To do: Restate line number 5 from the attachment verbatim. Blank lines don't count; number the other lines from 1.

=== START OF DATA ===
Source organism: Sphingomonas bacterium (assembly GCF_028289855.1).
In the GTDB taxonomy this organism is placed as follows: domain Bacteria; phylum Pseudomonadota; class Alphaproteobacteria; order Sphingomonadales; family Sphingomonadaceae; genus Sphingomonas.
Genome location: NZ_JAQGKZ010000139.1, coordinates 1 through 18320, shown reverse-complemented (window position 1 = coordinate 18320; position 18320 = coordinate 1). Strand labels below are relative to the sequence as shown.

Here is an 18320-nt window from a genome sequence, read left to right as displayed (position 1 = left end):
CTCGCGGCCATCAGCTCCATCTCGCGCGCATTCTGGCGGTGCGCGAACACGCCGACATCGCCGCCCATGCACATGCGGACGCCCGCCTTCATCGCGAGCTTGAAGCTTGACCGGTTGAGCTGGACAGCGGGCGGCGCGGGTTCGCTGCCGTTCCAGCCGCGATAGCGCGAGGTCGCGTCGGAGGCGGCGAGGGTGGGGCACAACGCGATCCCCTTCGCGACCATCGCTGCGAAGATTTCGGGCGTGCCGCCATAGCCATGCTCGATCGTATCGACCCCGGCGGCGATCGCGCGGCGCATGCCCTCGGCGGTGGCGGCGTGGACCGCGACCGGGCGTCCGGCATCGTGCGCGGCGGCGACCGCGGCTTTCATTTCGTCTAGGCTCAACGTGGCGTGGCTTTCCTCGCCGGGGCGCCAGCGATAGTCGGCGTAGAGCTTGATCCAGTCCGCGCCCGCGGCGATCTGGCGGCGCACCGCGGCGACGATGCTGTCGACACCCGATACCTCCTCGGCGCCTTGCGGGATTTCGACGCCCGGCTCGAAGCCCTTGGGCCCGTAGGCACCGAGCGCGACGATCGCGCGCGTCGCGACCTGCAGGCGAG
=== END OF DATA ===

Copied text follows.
CTCGCGGCCATCAGCTCCATCTCGCGCGCATTCTGGCGGTGCGCGAACACGCCGACATCGCCGCCCATGCACATGCGGACGCCCGCCTTCATCGCGAGCTTGAAGCTTGACCGGTTGAGCTGGACAGCGGGCGGCGCGGGTTCGCTGCCGTTCCAGCCGCGATAGCGCGAGGTCGCGTCGGAGGCGGCGAGGGTGGGGCACAACGCGATCCCCTTCGCGACCATCGCTGCGAAGATTTCGGGCGTGCCGCCATAGCCATGCTCGATCGTATCGACCCCGGCGGCGATCGCGCGGCGCATGCCCTCGGCGGTGGCGGCGTGGACCGCGACCGGGCGTCCGGCATCGTGCGCGGCGGCGACCGCGGCTTTCATTTCGTCTAGGCTCAACGTGGCGTGGCTTTCCTCGCCGGGGCGCCAGCGATAGTCGGCGTAGAGCTTGATCCAGTCCGCGCCCGCGGCGATCTGGCGGCGCACCGCGGCGACGATGCTGTCGACACCCGATACCTCCTCGGCGCCTTGCGGGATTTCGACGCCCGGCTCGAAGCCCTTGGGCCCGTAGGCACCGAGCGCGACGATCGCGCGCGTCGCGACCTGCAGGCGAG